It’s early days yet, but the CDC says the flu season is so far humming along in unspectacular fashion, with plenty of vaccine available that matches up against the strains of the virus in circulation.
(Last year, of course, the H1N1 pandemic strain emerged too late to include it in the usual seasonal flu vaccine, necessitating a separate vaccine.)
Some 119 million doses of this year’s vaccine, which protects against that same H1N1 virus as well as two other flu strains, had been distributed as of Sept. 24, Daniel Jernigan, deputy director of the CDC’s flu division, said at a press conference today. That’s about 30 million more doses than had been distributed at the same time last year.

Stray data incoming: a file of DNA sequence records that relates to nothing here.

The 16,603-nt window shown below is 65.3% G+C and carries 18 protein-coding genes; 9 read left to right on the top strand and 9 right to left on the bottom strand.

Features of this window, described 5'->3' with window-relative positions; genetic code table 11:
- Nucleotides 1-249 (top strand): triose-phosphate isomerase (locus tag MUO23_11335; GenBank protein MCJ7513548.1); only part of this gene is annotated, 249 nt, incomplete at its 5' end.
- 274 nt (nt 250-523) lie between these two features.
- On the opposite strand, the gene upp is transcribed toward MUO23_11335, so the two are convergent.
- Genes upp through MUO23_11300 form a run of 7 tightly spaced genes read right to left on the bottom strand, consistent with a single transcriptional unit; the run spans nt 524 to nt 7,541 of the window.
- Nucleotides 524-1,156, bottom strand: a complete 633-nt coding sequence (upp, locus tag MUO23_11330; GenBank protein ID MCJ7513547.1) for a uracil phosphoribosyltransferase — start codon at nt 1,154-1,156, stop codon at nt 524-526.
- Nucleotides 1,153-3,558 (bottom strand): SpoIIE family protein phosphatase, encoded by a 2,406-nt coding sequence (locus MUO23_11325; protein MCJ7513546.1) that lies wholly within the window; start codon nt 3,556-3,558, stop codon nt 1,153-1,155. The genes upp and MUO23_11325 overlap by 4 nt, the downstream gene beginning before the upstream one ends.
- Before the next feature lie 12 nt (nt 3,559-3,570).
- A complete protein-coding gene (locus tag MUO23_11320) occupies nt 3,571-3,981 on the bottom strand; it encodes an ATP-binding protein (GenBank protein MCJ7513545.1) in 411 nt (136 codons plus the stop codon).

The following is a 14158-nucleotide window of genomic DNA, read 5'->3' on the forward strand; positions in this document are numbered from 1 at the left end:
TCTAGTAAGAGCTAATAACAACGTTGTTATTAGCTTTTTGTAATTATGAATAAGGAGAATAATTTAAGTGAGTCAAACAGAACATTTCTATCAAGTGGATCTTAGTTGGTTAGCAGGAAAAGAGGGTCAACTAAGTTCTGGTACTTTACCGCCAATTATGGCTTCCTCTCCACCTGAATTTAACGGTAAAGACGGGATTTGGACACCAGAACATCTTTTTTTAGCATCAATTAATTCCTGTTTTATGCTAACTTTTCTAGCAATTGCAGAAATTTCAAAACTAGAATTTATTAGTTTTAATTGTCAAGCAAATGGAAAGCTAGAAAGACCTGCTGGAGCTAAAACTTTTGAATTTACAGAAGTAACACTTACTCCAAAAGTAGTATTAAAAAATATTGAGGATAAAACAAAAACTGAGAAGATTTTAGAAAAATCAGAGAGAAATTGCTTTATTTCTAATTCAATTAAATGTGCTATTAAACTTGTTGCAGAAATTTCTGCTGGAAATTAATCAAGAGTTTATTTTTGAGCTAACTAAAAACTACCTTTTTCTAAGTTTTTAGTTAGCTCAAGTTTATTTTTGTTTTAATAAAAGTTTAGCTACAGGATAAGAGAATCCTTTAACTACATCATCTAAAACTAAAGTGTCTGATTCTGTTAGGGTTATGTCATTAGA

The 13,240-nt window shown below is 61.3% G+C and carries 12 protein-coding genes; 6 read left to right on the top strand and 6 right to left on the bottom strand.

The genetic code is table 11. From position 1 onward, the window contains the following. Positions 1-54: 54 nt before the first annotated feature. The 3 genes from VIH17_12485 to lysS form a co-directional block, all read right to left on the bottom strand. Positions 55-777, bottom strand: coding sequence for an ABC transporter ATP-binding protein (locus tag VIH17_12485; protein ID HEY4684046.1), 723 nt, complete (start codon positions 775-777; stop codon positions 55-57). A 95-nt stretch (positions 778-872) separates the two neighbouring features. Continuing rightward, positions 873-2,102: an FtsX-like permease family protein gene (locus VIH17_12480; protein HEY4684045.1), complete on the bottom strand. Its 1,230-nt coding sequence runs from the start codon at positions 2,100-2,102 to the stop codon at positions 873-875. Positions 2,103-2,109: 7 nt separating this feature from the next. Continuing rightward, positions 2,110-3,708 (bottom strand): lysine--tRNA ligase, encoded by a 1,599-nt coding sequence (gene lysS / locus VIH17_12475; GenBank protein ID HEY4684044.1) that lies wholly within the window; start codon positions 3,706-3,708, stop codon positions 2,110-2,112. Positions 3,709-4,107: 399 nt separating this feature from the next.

And stats released by the CDC today in its weekly Morbidity and Mortality Weekly Report showed “low levels of influenza activity” from the beginning of the summer through late last month. Despite the apparent return to a more normal flu season, the agency is urging for the first time that everyone older than six months be vaccinated. Recommendations by the CDC’s Advisory Committee on Immunization Practices say there’s “evidence that annual influenza vaccination is a safe and effective preventive health action with potential benefit in all age groups.” (Most people need just one vaccination, though some kids will need two depending on their vaccination history.)